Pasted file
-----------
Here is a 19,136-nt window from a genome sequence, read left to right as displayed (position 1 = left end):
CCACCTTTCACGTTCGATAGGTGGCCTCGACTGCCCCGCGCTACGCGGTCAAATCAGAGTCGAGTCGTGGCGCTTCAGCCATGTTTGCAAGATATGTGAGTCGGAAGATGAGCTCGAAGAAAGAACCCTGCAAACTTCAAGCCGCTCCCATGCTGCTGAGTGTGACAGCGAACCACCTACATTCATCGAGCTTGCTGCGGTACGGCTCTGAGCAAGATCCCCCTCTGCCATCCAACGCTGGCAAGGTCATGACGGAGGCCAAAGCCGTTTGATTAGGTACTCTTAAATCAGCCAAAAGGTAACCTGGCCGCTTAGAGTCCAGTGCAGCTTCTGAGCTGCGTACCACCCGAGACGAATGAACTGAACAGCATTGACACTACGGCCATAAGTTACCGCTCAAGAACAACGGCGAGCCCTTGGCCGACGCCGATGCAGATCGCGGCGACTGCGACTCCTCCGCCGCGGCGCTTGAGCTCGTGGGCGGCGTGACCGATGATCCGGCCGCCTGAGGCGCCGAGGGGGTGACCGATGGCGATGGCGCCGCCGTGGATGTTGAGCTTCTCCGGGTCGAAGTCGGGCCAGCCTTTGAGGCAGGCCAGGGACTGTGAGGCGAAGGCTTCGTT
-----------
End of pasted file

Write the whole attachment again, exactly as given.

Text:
Here is a 19,136-nt window from a genome sequence, read left to right as displayed (position 1 = left end):
CCACCTTTCACGTTCGATAGGTGGCCTCGACTGCCCCGCGCTACGCGGTCAAATCAGAGTCGAGTCGTGGCGCTTCAGCCATGTTTGCAAGATATGTGAGTCGGAAGATGAGCTCGAAGAAAGAACCCTGCAAACTTCAAGCCGCTCCCATGCTGCTGAGTGTGACAGCGAACCACCTACATTCATCGAGCTTGCTGCGGTACGGCTCTGAGCAAGATCCCCCTCTGCCATCCAACGCTGGCAAGGTCATGACGGAGGCCAAAGCCGTTTGATTAGGTACTCTTAAATCAGCCAAAAGGTAACCTGGCCGCTTAGAGTCCAGTGCAGCTTCTGAGCTGCGTACCACCCGAGACGAATGAACTGAACAGCATTGACACTACGGCCATAAGTTACCGCTCAAGAACAACGGCGAGCCCTTGGCCGACGCCGATGCAGATCGCGGCGACTGCGACTCCTCCGCCGCGGCGCTTGAGCTCGTGGGCGGCGTGACCGATGATCCGGCCGCCTGAGGCGCCGAGGGGGTGACCGATGGCGATGGCGCCGCCGTGGATGTTGAGCTTCTCCGGGTCGAAGTCGGGCCAGCCTTTGAGGCAGGCCAGGGACTGTGAGGCGAAGGCTTCGTT